There is a growing trend in many countries of the world to destroy or distort natural resources for development. Growth-hungry developing countries like China, India, Brazil and Bangladesh are said to be some of those. Damaging natural resources and polluting the environment is acceptable to some extent due to uplifting the lives and livelihoods of a vast section of the impoverished population. However, what is quite problematic is that there is little attention to the environment at the take-off stage of growth. The result is severe and irreparable damage to natural resources like heavy pollution of rivers and ponds and destruction of forests and hills.
Nevertheless, an obsession with growth drives the policymakers to ignore long-term ecological imbalance and its severe consequence on humans. They adopt policies focusing on quick gains. These policies encourage taking various development projects without considering and adjusting with ecological characteristics of land or area. Take the example of Dhaka city, which has already turned into a jungle of concrete and cement blocks, which is evident from recent recurrent ratings. To accommodate around 20 million people, the city is growing with various buildings and roads. The construction spree ignores the necessity of natural water flows during the rainy season. That's why many canals and water reservoirs have filled up. It appears that city authorities forget the cyclic season of heavy rain, an essential natural feature of Bangladesh. So, roads and buildings need to be constructed and repaired accordingly. By not doing so, there is a clear tendency to ignore the rule of nature, only to bring terrible waterlogging.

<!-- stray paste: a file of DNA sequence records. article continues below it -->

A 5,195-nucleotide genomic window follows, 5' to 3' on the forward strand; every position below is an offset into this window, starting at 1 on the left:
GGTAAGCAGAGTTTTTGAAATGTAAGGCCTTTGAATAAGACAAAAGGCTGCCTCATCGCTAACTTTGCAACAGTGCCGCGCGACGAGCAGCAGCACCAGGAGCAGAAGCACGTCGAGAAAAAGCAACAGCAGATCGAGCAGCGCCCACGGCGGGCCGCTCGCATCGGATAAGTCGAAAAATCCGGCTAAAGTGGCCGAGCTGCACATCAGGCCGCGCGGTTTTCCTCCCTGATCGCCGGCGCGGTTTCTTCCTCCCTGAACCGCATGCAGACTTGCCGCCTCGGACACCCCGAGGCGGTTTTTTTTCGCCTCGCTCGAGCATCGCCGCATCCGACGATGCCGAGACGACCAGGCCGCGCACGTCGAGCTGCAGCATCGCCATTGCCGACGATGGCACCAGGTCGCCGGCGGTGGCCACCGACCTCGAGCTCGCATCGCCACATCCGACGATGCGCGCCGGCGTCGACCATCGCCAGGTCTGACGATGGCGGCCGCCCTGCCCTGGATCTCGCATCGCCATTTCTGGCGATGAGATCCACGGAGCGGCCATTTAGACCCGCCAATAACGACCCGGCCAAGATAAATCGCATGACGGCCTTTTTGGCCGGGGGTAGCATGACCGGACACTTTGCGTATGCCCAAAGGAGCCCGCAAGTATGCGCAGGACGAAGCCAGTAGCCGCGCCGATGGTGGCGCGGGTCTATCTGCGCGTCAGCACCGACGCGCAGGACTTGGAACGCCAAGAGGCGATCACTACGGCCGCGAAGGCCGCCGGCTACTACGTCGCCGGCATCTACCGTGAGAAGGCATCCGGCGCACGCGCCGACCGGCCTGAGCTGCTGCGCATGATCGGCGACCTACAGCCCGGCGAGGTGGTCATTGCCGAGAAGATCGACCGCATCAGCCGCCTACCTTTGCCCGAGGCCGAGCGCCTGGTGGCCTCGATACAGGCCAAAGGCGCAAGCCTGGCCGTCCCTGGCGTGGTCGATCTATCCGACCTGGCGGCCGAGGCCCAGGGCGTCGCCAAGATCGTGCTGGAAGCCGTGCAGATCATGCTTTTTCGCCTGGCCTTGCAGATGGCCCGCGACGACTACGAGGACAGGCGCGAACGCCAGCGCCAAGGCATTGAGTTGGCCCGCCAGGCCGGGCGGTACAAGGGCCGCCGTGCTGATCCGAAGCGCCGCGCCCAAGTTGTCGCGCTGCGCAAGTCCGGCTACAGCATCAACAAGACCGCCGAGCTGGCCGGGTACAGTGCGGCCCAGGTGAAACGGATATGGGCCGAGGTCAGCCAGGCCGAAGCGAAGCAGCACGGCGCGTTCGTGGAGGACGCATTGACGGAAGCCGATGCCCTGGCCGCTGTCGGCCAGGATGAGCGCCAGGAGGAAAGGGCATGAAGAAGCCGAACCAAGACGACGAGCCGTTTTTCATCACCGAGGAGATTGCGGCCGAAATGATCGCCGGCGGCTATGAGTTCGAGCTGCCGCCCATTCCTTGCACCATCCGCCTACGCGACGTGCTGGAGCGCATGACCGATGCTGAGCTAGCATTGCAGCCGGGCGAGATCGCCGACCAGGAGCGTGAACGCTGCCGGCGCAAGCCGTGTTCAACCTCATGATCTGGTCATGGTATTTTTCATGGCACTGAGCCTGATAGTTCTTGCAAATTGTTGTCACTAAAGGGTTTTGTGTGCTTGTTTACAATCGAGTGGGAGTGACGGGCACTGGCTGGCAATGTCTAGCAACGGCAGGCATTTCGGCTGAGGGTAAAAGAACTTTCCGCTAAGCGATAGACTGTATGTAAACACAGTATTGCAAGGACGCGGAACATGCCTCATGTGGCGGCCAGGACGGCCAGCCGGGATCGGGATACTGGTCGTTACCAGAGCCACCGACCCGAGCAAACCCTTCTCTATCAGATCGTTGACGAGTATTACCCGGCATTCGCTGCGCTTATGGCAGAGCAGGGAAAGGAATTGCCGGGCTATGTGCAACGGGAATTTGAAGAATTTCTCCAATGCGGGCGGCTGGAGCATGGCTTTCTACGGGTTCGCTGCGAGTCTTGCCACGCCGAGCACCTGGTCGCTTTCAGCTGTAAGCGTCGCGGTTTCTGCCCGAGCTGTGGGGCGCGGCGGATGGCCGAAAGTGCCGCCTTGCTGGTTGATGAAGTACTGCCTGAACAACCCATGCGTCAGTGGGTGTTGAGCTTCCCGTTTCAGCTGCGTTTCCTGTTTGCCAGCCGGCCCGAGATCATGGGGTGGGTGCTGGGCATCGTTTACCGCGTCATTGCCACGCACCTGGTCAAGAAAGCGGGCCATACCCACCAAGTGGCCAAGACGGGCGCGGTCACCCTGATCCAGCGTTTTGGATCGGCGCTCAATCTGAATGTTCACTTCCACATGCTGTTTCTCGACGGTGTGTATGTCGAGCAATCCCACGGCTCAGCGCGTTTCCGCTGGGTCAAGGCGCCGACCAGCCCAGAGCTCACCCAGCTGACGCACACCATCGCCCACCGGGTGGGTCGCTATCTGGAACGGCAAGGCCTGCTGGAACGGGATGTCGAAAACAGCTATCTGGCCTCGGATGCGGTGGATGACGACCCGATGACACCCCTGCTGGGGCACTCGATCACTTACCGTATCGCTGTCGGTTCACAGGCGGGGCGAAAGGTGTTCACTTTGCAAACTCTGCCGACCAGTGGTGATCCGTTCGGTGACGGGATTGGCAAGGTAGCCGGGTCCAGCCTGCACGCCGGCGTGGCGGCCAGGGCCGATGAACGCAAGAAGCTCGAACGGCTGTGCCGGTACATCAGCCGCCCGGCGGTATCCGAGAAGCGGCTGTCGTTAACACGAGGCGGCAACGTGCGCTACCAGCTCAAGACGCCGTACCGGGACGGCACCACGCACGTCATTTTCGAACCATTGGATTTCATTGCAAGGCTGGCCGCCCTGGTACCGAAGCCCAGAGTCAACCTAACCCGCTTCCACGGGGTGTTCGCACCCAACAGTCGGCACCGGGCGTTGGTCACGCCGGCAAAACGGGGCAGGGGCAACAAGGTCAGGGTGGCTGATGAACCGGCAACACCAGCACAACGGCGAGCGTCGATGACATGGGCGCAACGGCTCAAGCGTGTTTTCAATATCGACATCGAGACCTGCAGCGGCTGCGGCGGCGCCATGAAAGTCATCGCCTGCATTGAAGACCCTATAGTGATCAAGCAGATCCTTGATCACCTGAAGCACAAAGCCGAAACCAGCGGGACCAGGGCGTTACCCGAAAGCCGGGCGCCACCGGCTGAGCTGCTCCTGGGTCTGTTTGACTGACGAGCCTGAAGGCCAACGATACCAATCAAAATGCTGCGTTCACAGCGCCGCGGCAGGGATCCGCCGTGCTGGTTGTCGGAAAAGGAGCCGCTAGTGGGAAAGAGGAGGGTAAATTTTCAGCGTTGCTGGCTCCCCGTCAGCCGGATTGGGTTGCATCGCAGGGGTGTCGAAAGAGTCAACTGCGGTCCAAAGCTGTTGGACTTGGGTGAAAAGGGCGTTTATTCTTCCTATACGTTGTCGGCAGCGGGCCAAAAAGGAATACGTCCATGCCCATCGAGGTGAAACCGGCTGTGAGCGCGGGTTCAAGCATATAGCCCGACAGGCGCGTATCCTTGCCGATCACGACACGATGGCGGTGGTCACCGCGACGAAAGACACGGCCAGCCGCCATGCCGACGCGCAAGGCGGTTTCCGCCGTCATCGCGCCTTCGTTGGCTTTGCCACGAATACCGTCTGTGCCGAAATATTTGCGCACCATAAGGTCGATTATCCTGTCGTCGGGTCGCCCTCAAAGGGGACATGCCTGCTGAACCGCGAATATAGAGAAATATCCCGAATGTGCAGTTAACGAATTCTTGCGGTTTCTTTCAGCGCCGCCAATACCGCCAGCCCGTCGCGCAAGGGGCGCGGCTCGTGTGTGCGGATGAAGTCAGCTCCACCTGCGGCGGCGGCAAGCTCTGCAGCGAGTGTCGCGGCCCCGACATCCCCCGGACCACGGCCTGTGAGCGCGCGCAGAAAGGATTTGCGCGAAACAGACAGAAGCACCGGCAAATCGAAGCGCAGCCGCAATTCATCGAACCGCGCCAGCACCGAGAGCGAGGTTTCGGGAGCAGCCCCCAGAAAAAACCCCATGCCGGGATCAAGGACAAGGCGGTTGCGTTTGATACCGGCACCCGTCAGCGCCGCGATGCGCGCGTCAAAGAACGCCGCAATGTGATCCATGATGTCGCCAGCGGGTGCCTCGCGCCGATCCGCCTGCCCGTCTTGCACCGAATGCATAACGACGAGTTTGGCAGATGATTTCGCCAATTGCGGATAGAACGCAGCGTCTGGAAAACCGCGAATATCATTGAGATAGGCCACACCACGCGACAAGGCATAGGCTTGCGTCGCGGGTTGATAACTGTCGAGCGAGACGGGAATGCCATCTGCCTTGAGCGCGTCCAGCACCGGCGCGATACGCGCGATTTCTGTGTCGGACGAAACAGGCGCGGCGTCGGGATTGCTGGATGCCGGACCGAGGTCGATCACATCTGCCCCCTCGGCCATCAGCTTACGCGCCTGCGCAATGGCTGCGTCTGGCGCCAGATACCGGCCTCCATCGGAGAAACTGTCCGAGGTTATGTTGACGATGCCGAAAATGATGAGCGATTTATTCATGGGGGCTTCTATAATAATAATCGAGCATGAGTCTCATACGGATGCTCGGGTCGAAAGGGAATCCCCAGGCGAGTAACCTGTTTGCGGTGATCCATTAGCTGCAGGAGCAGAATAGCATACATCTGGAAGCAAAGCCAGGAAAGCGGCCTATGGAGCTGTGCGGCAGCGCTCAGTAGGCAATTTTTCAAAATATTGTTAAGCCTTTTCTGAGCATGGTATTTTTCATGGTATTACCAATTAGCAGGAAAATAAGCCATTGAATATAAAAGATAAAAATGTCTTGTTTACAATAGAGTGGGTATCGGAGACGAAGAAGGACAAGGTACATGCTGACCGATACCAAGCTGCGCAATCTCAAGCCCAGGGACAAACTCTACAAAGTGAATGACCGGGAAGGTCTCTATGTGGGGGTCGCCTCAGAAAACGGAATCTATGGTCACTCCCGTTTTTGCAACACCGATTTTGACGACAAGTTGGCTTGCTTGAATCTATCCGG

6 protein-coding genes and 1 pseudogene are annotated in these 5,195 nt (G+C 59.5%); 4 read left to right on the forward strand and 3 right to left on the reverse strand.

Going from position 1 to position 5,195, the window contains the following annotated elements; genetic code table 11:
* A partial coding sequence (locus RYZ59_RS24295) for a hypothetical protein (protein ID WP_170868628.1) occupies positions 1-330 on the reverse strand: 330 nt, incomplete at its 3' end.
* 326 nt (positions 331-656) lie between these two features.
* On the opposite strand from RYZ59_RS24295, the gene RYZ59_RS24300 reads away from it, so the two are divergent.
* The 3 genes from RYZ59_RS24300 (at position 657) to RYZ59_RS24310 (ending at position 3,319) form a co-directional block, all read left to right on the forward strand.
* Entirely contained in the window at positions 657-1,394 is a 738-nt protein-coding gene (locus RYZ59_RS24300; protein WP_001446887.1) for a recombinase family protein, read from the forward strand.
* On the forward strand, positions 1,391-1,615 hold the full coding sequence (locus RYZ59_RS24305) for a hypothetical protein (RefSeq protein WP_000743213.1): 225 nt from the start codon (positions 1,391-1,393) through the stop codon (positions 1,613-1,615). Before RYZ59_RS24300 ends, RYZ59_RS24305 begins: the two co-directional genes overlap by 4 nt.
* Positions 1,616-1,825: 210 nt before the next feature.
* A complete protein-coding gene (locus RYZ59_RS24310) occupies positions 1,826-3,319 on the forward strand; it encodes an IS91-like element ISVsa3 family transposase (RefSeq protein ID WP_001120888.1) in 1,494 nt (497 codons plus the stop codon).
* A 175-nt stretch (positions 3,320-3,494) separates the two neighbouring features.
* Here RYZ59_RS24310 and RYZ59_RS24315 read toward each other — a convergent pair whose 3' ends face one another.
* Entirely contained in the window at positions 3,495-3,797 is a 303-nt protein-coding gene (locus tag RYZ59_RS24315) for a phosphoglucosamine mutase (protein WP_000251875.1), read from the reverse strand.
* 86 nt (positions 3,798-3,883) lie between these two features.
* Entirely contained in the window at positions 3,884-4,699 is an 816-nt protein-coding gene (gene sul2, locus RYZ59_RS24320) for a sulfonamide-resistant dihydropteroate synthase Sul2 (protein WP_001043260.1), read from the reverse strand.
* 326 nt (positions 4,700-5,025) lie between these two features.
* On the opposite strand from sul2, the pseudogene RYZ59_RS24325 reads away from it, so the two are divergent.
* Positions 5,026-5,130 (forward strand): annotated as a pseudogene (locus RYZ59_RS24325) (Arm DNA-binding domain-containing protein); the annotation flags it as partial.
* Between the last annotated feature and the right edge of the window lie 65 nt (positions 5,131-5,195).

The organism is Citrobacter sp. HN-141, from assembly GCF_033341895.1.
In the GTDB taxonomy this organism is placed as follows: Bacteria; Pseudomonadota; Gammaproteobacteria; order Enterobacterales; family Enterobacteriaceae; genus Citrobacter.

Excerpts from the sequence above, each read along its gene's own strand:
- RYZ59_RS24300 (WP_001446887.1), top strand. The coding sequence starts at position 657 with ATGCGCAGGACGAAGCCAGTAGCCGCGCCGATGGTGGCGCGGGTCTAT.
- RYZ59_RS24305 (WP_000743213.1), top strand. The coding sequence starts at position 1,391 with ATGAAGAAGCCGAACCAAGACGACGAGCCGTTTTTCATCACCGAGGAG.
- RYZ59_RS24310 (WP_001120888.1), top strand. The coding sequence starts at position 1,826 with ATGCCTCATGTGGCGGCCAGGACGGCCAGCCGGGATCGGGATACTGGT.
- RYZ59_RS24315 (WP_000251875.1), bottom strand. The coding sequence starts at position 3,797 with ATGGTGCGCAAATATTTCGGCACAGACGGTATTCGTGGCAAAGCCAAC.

The devastating flood in Sylhet is another example of the wrong approach to nature. There is no way to control floods fully. What is possible is the skilful management of floods to reduce the damage to life and property and minimize the suffering of flood-affected people.
Torrential rain or fierce water onrush from upstream from the Indian state of Meghalaya is nothing new for the Sylhet region, which is the lower basin. And it is a natural phenomenon that water flows down from the upstream. Now, there is a serious problem that the water cannot flow towards its destination properly. The result is inundating more than 80 per cent of the greater Sylhet.
Deforestation, cutting of hills and illegal and excessive river-bed mining in Meghalaya and Sylhet have caused river erosion and landslide. The apparent outcome is the flooding of low-lying areas during the rainy season. Again, illegal encroachment coupled with pollution has narrowed the river Surma, and it cannot carry an excessive flow of upstream water. The authorities have ignored the necessary excavation and dredging of the river. Then there are some faulty dams and roads blocking and diverting the water flows. The 29.73-kilometre road constructed for accessible communications in three Upazilas in the haor region of Kishoreganj is another example of creating barriers to natural water flow. Though the road is necessary, due to reported flaws in the design, it is now causing excessive flooding and damaging crops.
It is difficult to know whether the development policies overlooking the damaging impact on nature and the environment would be reviewed and revised. However, one thing is clear: the cost of continuing such policies and not taking lessons from the current flooding in Sylhet will be pretty high in the long run.